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Who thinks we should go after Jason Garrison?

It looks like he would love to be on the Canucks.


BC kid Jason Garrison did an interview with News1130 yesterday where he mentioned how much of a “dream come true” it would be to play for the Canucks. But just because Garrison has gone on record saying he wants to play in Vancouver doesn’t guarantee the 16 goal scoring defenseman will be in town come September. On the flip side, it can’t be ruled out either as he does play for the Canucks’ second farm team, the Florida Panthers.

First things first, here is a quick tweet breakdown of what Garrison had to say (courtesy of News1130):


Now on to the nitty gritty. Garrison is a left handed defenseman with an absolute rocket of a slapshot and a hefty 16 goals on the season. At 27 years old, 6 foot 1, 220 pounds, and dashingly handsome, he is a serious package for the Canucks to consider in the offseason. Garrison is a free agency highlight for the Canucks, who will be looking to fill a gaping hole on their blue line in terms of offense while not breaking the bank (this goes double should Sami Salo retire). If The Canucks do acquire Garrison, he would be the only player on the roster from within the city limits – although that most likely won’t stop Vancouverites from raining hate on him if he doesn’t live up to expectations.

Even though he has blue and green in his blood (and a little bit of it twinkling in his eyes. Seriously. He is really good looking), there are still reasons to be hesitant about a player like Garrison. First and foremost, he plays for Florida. The Canucks’ trade history with the Panthers has been iffy at best lately – Granted Luongo was a fantastic pick-up, but more recently Booth and Ballard have been very expensive science experiments gone wrong. Yes I know this mentality is akin to eating two pieces of chicken on seperate occasions, getting sick twice, and then swearing it off altogether, but at some point you have to just try something different for a while. Like duck. Or Lamb. Alright we’re getting sidetracked, back to hockey.

It is also important to mention that Garrison plays on a team employing a very different brand of hockey than the Canucks. It is hard to gauge how he would mix with different members of the Canucks or in a different role; even if he is fully capable of playing a more defensive style of hockey, he wouldn’t be the first player that didn’t quite fit in Vancouver. This doesn’t mean the Canucks pass on him, but it’s definitely something to be wary of.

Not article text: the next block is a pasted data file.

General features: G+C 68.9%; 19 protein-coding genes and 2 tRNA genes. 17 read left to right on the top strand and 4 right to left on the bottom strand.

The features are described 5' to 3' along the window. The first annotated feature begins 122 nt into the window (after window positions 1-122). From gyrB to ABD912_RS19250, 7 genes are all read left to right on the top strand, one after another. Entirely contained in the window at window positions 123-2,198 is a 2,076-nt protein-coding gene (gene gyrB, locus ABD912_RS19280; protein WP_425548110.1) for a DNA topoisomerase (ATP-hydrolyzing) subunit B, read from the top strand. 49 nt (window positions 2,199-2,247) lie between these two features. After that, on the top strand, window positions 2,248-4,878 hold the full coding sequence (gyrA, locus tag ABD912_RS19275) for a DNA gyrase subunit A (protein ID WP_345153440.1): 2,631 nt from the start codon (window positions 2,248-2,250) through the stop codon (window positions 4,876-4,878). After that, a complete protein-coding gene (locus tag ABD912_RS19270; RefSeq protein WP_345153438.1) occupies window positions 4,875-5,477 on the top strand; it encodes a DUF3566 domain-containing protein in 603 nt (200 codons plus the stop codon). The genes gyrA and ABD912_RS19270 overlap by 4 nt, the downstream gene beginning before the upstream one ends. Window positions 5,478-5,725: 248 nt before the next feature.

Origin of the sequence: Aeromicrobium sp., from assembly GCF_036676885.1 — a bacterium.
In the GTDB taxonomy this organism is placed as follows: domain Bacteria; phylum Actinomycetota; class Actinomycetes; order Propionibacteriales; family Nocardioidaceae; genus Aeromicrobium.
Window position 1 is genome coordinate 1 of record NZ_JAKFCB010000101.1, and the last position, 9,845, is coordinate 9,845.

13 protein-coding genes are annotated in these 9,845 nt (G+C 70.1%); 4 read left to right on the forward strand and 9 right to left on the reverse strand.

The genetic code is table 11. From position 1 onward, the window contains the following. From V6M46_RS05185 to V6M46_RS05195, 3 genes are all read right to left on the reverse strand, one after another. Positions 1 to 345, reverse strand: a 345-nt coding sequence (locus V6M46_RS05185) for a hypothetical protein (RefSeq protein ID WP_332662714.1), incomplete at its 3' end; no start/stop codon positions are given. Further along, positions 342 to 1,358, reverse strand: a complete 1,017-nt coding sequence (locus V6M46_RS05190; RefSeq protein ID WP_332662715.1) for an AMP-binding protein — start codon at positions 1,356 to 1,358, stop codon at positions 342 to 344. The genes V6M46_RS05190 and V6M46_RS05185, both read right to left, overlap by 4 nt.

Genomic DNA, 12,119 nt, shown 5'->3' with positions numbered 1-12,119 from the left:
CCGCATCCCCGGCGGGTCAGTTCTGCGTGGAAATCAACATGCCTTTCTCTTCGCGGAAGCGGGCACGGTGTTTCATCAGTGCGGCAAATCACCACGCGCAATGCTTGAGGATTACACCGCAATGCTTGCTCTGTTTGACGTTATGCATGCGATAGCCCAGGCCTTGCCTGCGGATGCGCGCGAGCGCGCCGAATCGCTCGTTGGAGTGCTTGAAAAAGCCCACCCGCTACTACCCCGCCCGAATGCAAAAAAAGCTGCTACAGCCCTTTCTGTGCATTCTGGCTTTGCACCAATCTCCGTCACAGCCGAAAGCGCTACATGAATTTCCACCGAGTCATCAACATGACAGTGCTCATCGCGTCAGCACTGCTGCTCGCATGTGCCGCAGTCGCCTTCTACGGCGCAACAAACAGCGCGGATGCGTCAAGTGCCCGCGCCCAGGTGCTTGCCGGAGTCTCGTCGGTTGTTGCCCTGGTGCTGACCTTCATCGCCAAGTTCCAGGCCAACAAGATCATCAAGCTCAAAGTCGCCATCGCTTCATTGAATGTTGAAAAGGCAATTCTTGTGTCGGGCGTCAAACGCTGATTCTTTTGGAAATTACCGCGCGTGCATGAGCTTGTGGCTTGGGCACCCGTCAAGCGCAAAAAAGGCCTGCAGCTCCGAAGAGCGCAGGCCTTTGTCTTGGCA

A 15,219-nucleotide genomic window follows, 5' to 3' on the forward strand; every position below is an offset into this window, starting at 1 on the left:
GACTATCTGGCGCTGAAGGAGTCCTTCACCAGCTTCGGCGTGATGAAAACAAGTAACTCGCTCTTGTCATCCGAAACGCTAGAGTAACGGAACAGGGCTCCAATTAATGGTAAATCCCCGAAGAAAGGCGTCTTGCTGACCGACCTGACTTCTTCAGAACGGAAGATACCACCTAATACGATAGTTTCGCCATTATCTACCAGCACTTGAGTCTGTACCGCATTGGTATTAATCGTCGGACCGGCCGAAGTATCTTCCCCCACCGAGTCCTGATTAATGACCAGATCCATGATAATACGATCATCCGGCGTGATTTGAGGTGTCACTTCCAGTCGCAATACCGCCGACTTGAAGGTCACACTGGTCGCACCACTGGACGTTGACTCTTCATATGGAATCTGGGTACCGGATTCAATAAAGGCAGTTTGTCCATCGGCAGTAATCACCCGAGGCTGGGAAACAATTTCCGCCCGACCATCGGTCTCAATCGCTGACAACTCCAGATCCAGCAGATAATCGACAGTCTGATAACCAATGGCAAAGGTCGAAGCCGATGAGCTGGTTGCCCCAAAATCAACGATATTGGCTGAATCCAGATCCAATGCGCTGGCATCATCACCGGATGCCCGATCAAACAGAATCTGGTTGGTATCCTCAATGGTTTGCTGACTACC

The other side of the Florida coin is how players react to moving into more serious spotlight markets – you don’t have to look much further than Vokoun in Washington or Ballard and Booth to see a Florida player melt under pressure. Even though there is no guarantee about how Garrison would play here, him being a local means he has an understanding of the fans that inhabit Vancouver and the expectations should he lace up as a Canuck.

As for his price tag, Garrison is currently making $675 k, but becomes an unrestricted free agent on July 1st. If teams see him as a hot commodity, he could very well hit the $3.5 million mark – goal scoring defensemen are few and far between, let alone 27 year old ones with stunning jaw lines. On the other hand, teams may be a bit more weary of throwing big bucks around at the free agency market because of letdowns from last year, namely Ilya Bryzgalov, Ville Leino, and Christian Ehrhoff. If the Canucks can cash in on a home team discount and other teams don’t try and turn it into a bidding war, there is no reason to believe Garrison couldn’t end up in Vancouver come next season.

At the end of the day, what it really comes down to is just how bad Garrison wants to play for the Canucks. Garrison entered the league undrafted and this is his big chance to sign a hard earned multi-million dollar contract. Unless the Canucks can at least get close to the top offer on the bargaining table, playing in his hometown probably won’t end up meaning that much to him if he has to take a serious paycut in the process.


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